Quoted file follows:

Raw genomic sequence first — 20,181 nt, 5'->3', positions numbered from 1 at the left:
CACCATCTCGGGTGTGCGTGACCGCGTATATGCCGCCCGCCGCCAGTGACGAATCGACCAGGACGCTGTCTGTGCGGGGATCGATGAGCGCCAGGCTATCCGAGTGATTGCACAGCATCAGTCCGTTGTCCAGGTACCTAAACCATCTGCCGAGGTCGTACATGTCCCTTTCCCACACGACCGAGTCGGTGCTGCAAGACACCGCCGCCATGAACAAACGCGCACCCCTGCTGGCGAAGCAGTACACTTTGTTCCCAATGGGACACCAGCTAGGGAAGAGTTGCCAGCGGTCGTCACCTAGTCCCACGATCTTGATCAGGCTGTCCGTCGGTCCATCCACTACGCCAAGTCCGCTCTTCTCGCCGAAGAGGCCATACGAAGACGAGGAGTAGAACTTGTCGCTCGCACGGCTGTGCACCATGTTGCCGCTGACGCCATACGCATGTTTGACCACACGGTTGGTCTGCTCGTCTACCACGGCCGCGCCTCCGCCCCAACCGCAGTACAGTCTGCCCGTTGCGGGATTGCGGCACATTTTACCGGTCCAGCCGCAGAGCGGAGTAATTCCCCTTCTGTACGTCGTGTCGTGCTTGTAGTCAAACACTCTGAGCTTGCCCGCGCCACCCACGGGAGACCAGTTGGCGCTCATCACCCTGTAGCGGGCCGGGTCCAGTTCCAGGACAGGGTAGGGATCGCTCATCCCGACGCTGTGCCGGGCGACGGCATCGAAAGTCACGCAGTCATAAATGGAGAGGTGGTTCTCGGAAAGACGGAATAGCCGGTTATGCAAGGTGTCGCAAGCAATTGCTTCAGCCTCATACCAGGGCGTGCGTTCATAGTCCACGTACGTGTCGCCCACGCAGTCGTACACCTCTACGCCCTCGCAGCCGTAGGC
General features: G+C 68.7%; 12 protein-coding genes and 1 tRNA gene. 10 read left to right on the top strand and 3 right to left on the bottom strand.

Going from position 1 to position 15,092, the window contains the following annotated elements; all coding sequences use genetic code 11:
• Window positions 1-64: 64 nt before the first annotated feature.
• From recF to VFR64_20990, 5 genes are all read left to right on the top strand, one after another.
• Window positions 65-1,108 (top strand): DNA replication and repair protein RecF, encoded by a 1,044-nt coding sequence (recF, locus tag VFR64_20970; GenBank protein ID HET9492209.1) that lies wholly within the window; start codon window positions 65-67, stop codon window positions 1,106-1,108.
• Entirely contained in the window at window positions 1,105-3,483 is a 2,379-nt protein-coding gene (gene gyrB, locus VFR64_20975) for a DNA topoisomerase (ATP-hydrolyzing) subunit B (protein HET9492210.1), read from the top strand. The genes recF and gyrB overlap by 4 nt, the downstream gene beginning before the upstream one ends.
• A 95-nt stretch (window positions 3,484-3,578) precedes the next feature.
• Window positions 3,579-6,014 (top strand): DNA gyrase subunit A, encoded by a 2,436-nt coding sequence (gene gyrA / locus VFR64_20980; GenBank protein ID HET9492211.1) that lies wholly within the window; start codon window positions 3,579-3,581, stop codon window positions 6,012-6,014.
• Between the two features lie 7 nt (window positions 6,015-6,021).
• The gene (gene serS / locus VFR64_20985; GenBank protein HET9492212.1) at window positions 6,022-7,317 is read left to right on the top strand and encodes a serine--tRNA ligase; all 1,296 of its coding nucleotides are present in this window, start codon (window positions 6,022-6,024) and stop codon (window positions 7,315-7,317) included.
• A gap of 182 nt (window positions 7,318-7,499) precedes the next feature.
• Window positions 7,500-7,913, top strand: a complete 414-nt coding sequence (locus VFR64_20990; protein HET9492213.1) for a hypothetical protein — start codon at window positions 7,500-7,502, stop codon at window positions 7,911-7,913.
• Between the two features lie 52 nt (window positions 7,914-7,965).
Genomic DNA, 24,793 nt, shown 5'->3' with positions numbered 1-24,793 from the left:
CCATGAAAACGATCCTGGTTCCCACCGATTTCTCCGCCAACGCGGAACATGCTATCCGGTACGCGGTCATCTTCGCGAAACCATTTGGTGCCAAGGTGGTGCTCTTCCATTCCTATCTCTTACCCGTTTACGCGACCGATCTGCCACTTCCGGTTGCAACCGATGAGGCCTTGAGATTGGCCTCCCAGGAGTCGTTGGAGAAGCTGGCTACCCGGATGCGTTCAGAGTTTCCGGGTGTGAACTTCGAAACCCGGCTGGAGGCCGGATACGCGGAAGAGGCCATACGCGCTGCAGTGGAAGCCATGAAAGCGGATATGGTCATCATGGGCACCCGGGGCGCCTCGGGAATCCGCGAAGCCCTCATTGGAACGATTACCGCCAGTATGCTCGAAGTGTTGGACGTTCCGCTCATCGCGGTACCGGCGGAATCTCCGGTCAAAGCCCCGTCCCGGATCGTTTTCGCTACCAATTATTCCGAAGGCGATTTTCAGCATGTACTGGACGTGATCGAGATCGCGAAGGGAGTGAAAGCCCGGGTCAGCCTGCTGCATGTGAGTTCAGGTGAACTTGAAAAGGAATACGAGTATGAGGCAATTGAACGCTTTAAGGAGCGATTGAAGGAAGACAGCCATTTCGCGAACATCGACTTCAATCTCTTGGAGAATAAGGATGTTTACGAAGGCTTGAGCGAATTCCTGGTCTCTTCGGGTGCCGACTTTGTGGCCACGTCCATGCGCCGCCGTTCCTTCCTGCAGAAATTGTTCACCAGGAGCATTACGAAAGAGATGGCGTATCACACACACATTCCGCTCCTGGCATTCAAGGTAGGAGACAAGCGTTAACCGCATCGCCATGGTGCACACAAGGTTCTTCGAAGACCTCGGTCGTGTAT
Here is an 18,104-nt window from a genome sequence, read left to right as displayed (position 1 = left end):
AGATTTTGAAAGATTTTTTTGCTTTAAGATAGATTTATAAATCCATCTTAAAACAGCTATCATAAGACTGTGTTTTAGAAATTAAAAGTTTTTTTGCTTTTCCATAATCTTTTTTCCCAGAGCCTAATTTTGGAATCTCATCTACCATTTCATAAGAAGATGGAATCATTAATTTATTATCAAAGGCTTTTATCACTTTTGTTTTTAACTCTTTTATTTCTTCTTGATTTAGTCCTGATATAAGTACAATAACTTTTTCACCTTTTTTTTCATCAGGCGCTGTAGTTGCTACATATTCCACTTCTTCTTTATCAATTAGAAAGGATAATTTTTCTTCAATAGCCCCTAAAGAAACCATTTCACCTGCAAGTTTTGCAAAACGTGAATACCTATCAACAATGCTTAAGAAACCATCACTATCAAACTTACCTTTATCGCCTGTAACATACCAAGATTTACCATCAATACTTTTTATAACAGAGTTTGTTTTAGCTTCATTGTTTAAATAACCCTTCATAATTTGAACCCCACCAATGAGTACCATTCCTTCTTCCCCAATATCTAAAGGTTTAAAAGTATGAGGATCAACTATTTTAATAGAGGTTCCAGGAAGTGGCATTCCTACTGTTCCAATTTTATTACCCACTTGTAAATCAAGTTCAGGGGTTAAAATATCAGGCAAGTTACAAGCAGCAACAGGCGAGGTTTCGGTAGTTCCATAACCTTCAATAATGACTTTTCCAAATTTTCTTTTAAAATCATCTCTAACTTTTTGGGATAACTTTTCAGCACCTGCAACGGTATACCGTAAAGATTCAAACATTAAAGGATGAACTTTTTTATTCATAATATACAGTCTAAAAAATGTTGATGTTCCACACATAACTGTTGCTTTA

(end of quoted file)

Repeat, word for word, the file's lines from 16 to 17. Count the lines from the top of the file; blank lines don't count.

Genomic DNA, 24,793 nt, shown 5'->3' with positions numbered 1-24,793 from the left:
CCATGAAAACGATCCTGGTTCCCACCGATTTCTCCGCCAACGCGGAACATGCTATCCGGTACGCGGTCATCTTCGCGAAACCATTTGGTGCCAAGGTGGTGCTCTTCCATTCCTATCTCTTACCCGTTTACGCGACCGATCTGCCACTTCCGGTTGCAACCGATGAGGCCTTGAGATTGGCCTCCCAGGAGTCGTTGGAGAAGCTGGCTACCCGGATGCGTTCAGAGTTTCCGGGTGTGAACTTCGAAACCCGGCTGGAGGCCGGATACGCGGAAGAGGCCATACGCGCTGCAGTGGAAGCCATGAAAGCGGATATGGTCATCATGGGCACCCGGGGCGCCTCGGGAATCCGCGAAGCCCTCATTGGAACGATTACCGCCAGTATGCTCGAAGTGTTGGACGTTCCGCTCATCGCGGTACCGGCGGAATCTCCGGTCAAAGCCCCGTCCCGGATCGTTTTCGCTACCAATTATTCCGAAGGCGATTTTCAGCATGTACTGGACGTGATCGAGATCGCGAAGGGAGTGAAAGCCCGGGTCAGCCTGCTGCATGTGAGTTCAGGTGAACTTGAAAAGGAATACGAGTATGAGGCAATTGAACGCTTTAAGGAGCGATTGAAGGAAGACAGCCATTTCGCGAACATCGACTTCAATCTCTTGGAGAATAAGGATGTTTACGAAGGCTTGAGCGAATTCCTGGTCTCTTCGGGTGCCGACTTTGTGGCCACGTCCATGCGCCGCCGTTCCTTCCTGCAGAAATTGTTCACCAGGAGCATTACGAAAGAGATGGCGTATCACACACACATTCCGCTCCTGGCATTCAAGGTAGGAGACAAGCGTTAACCGCATCGCCATGGTGCACACAAGGTTCTTCGAAGACCTCGGTCGTGTAT